Breathing slowly and deeply, she looked away and glanced over his shoulder toward the dining room entrance. A man with blond hair and a warm, though not magnetic, smile waited as Michael approached an older couple who now had a seat available at their table under the front window. 

            The man wore dress pants with a shirt and tie, topped off with one of those old-fashioned tweed jackets with suede patches on the elbows. For some reason, that style always made her picture an English lord surveying his estate. But that was certainly where his resemblance to old-fashioned aristocracy stopped. This guy could have doubled for that model on the front of this monthDallas Style

            Michael motioned for him to follow. If only hed arrived a few minutes earlier, she could have been sharing her table with him. He certainly had to be more interesting, and less dangerous, than Chance-Jackson-Mr.-PR-The-Musician. As Lord Handsome pulled out the chair, she checked for a band on his left ring finger. Nothing. Her gaze climbed back to his face in time to see him returning her look, and he winked. 


            She turned back toward Chance. 

            He stared at her with raised eyebrows—obviously waiting for the response to a question she hadnt heard.

            Her cheeks burned, and she didnt need a mirror to tell her they were bright red. 

            He glanced over his shoulder toward Lord Handsome, and when he turned back, a smirk covered his face. 

            Busted again. She cleared her throat. “Im sorry. What did you say?” 

            He leaned back and crossed his arms over his chest. “I asked what your favorite thing here is. Food-wise, I mean. Like I said, I havent been here in a few years.”

            The sarcasm in his voice set her whole face on fire, but the best move was to pretend she hadnt noticed it. “Im having pork roast. Its an excellent choice, if you like pork.” 

            “I do.” He motioned to Joe. “At Ms. Bennetts recommendation, Ill take the pork, please. Oh, and you can bring me a piece of carrot cake as an appetizer.” 

            “Ill have that right out for you, sir.” Joe took the menu and headed toward the kitchen. 

            Chance flashed his immense grin. “You know what they say. Lifes unpredictable. Eat dessert first.”

            His words hit her like a punch to the stomach. She couldnt breathe. The harder she tried, the more impossible it became. Clamminess crept across her face. Her heart pounded.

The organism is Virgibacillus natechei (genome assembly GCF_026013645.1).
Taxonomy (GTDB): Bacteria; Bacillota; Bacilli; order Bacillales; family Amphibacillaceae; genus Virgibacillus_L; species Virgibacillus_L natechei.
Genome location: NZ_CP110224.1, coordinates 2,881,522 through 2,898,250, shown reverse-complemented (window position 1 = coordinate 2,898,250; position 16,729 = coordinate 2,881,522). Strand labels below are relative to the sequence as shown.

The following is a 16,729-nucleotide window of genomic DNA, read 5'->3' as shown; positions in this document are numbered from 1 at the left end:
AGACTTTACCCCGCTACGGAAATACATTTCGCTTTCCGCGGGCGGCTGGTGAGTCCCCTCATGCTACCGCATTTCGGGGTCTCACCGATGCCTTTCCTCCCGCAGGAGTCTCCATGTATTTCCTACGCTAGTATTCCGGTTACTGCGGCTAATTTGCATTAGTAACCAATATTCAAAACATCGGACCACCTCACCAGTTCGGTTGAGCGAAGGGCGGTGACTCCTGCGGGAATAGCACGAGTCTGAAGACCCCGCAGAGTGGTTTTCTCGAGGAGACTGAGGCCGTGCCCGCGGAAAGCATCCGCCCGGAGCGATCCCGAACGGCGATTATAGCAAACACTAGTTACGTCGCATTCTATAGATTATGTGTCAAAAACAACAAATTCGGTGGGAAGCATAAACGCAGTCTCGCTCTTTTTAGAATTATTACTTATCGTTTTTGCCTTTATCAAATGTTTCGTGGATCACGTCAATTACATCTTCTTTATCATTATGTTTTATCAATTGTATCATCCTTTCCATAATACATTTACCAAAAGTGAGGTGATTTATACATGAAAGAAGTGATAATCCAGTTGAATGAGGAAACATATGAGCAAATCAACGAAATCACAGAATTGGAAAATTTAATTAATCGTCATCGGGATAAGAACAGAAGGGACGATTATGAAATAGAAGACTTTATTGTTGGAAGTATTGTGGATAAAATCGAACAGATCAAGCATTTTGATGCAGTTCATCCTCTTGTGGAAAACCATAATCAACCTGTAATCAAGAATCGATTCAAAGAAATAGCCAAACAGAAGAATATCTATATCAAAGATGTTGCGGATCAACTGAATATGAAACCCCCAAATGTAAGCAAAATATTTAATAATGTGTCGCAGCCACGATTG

“Charlee? Are you OK?”

            She nodded. Hand shaking, she reached for her glass, only to knock it over. 

            Water streamed toward Chances lap. Attempting to stem the flow, she threw her napkin onto the puddle. But it only pushed the ice and water over the edge. 

            Chance jumped up. The entire dining room turned toward them. 

            “Im sorry,” she whispered, “so sorry.” 

            “Its OK.” He smiled and shook his leg. “No permanent damage.” He winked.

You can find A TIME FOR SINGING at the links below:

Wednesday, June 08, 2022

Guest Post: MOON OVER MONTANA by Mary Marelli

My guest today is a writer of romance and young adult books. Mary Marelli brings the word of God and the love of animals through in her stories.  Her debut novel, MOON OVER MONTANA is packed with mystery, romance, and a young couple’s fight to save a herd of wild mustangs from rustlers.  Mary’s book is published by White Rose Publishing.  She is currently working on a young adult series, entitled Misty Rose, a story about a grief stricken young girl who forms a special bond with a traumatized horse.
            Mary believes a special bond exists between people and animals.  They possess a wonderful, magical way of reaching out to us when we need it most.  We talk to them and they never spill a secret.  We find solace in their presence and comfort in their loving demeanor.  In MOON OVER MONTANA, as well as Misty Rose, the heroines find a special bond with a horse.  Caring for them helps their grief to ebb and gives renewed purpose after suffering a sorrowful loss.  Animals can help us heal and Mary hopes to bring a sliver of their special world to her readers.      
            Mary lives with her husband and hound, Stacey, on a private lake nestled in the foothills of the Pocono Mountains.  Mother of two and grandmother to a teenage boy, her writing is inspired by a variety of true life experiences and a cause dear to her heart, the preservation of America’s wild horses.
            Long walks around the lake with Stacey lead to quiet times and talks with God.  Mary believes that prayer doesn’t always have to be formal.  It can come at any time and in any place.  Sitting on the shore of the lake with her dog, brings comfort.  Long talks with God bring peace.  Mary’s strength comes from the Lord and she hopes to share bring that out in her work.